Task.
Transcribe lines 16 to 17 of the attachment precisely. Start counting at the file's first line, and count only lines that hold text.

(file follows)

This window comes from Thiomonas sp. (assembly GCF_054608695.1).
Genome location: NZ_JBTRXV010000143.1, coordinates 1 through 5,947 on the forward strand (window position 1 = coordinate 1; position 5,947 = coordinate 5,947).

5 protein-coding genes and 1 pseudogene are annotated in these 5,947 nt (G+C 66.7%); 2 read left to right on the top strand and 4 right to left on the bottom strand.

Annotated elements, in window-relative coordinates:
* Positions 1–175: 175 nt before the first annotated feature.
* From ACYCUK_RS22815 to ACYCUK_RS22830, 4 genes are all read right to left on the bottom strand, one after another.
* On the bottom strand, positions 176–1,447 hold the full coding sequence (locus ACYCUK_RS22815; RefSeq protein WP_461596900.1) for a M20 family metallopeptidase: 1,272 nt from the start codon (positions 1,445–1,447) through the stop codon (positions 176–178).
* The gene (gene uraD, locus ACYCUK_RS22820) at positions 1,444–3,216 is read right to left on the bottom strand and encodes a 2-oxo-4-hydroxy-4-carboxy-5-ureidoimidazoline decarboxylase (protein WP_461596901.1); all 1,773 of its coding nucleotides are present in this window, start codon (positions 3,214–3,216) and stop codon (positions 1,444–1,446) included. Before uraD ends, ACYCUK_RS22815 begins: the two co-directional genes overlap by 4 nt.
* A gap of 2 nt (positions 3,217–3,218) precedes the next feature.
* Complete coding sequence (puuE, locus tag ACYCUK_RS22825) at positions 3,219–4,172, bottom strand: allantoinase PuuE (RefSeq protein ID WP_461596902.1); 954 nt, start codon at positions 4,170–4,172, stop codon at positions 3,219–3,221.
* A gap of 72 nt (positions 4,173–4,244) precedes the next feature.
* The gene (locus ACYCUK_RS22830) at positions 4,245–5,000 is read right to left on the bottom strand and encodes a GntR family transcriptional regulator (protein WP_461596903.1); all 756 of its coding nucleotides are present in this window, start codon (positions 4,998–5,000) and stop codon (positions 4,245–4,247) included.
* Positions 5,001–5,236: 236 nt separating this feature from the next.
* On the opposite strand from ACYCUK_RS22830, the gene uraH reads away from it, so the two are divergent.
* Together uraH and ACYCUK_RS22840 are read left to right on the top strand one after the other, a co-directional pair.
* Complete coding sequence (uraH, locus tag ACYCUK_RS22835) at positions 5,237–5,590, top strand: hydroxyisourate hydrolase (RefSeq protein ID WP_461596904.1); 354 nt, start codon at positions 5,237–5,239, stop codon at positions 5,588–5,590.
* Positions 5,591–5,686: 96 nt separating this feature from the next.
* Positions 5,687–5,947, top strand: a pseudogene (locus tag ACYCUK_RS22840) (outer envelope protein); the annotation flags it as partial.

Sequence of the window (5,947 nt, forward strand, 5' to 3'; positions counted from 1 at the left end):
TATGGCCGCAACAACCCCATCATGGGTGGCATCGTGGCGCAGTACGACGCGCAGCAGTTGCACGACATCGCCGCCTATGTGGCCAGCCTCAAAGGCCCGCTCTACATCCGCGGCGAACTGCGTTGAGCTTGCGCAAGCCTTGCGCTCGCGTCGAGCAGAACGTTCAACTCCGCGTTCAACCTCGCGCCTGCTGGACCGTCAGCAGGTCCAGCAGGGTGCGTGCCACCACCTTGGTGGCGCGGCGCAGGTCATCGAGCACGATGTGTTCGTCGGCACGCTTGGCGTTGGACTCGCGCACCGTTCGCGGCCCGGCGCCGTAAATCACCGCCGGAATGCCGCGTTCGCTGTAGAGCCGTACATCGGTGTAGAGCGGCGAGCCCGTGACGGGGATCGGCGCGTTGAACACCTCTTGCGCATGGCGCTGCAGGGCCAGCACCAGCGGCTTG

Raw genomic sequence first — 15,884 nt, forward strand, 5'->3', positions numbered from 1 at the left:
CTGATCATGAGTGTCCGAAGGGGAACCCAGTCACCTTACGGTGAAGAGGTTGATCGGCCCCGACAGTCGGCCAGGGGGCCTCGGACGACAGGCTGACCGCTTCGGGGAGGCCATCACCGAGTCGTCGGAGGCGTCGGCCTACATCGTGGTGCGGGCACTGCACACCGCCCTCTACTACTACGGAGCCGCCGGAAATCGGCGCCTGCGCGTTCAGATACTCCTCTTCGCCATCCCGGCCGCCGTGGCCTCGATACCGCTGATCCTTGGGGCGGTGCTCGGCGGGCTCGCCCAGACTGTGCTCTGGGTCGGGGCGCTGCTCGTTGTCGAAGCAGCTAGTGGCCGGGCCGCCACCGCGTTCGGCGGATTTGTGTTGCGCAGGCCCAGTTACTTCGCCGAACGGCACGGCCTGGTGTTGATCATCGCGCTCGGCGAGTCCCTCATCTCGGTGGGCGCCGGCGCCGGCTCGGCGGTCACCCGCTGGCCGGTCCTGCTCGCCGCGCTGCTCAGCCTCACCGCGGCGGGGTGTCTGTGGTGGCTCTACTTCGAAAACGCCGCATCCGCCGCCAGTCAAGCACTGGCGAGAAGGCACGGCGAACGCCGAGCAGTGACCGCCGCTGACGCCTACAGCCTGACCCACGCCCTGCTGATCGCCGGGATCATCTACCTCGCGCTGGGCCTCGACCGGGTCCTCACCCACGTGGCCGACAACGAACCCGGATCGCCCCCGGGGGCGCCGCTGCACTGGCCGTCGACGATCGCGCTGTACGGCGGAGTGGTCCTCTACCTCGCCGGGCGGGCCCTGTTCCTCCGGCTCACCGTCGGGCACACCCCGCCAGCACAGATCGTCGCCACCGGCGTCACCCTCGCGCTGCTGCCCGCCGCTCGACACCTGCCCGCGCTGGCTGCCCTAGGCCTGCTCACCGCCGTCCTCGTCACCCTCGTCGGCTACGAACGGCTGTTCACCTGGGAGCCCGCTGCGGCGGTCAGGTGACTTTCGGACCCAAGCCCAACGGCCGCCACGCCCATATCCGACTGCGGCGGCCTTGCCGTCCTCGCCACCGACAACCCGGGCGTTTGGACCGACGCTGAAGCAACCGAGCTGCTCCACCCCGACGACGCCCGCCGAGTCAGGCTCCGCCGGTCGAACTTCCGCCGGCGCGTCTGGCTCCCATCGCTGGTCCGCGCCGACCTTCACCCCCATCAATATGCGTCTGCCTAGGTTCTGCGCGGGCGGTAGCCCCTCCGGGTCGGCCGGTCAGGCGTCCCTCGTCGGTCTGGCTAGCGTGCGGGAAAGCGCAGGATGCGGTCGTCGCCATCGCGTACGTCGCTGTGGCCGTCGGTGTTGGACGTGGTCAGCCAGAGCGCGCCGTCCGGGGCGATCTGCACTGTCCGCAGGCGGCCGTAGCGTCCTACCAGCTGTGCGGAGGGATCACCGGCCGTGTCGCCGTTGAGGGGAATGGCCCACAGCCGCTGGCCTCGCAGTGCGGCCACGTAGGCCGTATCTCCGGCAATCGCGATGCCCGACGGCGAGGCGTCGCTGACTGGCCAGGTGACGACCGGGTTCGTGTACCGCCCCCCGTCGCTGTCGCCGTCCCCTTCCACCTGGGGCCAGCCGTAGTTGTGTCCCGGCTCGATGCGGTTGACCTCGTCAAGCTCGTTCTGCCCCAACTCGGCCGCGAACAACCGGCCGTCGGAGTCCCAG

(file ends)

* Complete coding sequence (uraH, locus tag ACYCUK_RS22835) at positions 5,237–5,590, top strand: hydroxyisourate hydrolase (RefSeq protein ID WP_461596904.1); 354 nt, start codon at positions 5,237–5,239, stop codon at positions 5,588–5,590.
* Positions 5,591–5,686: 96 nt separating this feature from the next.